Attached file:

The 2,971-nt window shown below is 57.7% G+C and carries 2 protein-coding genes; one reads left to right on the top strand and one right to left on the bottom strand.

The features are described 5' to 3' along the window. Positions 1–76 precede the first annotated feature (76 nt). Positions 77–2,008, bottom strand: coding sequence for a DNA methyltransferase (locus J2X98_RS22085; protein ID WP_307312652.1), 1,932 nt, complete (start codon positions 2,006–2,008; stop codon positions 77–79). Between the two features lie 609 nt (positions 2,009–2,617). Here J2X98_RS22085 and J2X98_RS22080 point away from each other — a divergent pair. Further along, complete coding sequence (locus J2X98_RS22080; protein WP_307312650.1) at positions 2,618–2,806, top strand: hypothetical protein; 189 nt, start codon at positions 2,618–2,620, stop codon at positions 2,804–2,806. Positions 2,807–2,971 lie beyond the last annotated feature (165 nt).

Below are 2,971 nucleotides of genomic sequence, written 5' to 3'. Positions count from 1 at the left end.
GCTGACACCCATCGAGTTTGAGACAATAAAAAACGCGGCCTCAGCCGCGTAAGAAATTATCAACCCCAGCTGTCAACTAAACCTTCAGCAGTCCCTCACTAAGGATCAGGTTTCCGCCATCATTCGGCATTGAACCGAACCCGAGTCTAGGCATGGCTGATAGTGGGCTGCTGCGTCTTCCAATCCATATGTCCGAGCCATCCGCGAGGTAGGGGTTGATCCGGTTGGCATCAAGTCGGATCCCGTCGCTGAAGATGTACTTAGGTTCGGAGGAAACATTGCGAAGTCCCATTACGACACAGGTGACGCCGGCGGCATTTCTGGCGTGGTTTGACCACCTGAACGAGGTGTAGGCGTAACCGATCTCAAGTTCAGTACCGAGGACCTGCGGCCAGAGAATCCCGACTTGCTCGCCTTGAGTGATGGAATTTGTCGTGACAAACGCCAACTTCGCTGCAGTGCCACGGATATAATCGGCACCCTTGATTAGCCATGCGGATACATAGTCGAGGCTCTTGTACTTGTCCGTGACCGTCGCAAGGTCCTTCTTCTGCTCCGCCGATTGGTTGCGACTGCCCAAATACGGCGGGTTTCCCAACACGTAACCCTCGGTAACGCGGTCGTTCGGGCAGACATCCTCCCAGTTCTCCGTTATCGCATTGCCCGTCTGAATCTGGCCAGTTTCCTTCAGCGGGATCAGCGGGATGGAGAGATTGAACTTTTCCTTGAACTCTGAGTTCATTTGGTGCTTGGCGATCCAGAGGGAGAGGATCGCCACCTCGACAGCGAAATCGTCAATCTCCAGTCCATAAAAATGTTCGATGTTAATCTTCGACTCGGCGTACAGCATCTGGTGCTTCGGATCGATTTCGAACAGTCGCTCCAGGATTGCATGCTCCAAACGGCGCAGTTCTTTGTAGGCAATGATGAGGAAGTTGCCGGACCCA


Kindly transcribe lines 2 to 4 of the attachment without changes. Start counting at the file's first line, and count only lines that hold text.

The features are described 5' to 3' along the window. Positions 1–76 precede the first annotated feature (76 nt). Positions 77–2,008, bottom strand: coding sequence for a DNA methyltransferase (locus J2X98_RS22085; protein ID WP_307312652.1), 1,932 nt, complete (start codon positions 2,006–2,008; stop codon positions 77–79). Between the two features lie 609 nt (positions 2,009–2,617). Here J2X98_RS22085 and J2X98_RS22080 point away from each other — a divergent pair. Further along, complete coding sequence (locus J2X98_RS22080; protein WP_307312650.1) at positions 2,618–2,806, top strand: hypothetical protein; 189 nt, start codon at positions 2,618–2,620, stop codon at positions 2,804–2,806. Positions 2,807–2,971 lie beyond the last annotated feature (165 nt).

Below are 2,971 nucleotides of genomic sequence, written 5' to 3'. Positions count from 1 at the left end.
GCTGACACCCATCGAGTTTGAGACAATAAAAAACGCGGCCTCAGCCGCGTAAGAAATTATCAACCCCAGCTGTCAACTAAACCTTCAGCAGTCCCTCACTAAGGATCAGGTTTCCGCCATCATTCGGCATTGAACCGAACCCGAGTCTAGGCATGGCTGATAGTGGGCTGCTGCGTCTTCCAATCCATATGTCCGAGCCATCCGCGAGGTAGGGGTTGATCCGGTTGGCATCAAGTCGGATCCCGTCGCTGAAGATGTACTTAGGTTCGGAGGAAACATTGCGAAGTCCCATTACGACACAGGTGACGCCGGCGGCATTTCTGGCGTGGTTTGACCACCTGAACGAGGTGTAGGCGTAACCGATCTCAAGTTCAGTACCGAGGACCTGCGGCCAGAGAATCCCGACTTGCTCGCCTTGAGTGATGGAATTTGTCGTGACAAACGCCAACTTCGCTGCAGTGCCACGGATATAATCGGCACCCTTGATTAGCCATGCGGATACATAGTCGAGGCTCTTGTACTTGTCCGTGACCGTCGCAAGGTCCTTCTTCTGCTCCGCCGATTGGTTGCGACTGCCCAAATACGGCGGGTTTCCCAACACGTAACCCTCGGTAACGCGGTCGTTCGGGCAGACATCCTCCCAGTTCTCCGTTATCGCATTGCCCGTCTGAATCTGGCCAGTTTCCTTCAGCGGGATCAGCGGGATGGAGAGATTGAACTTTTCCTTGAACTCTGAGTTCATTTGGTGCTTGGCGATCCAGAGGGAGAGGATCGCCACCTCGACAGCGAAATCGTCAATCTCCAGTCCATAAAAATGTTCGATGTTAATCTTCGACTCGGCGTACAGCATCTGGTGCTTCGGATCGATTTCGAACAGTCGCTCCAGGATTGCATGCTCCAAACGGCGCAGTTCTTTGTAGGCAATGATGAGGAAGTTGCCGGACCCA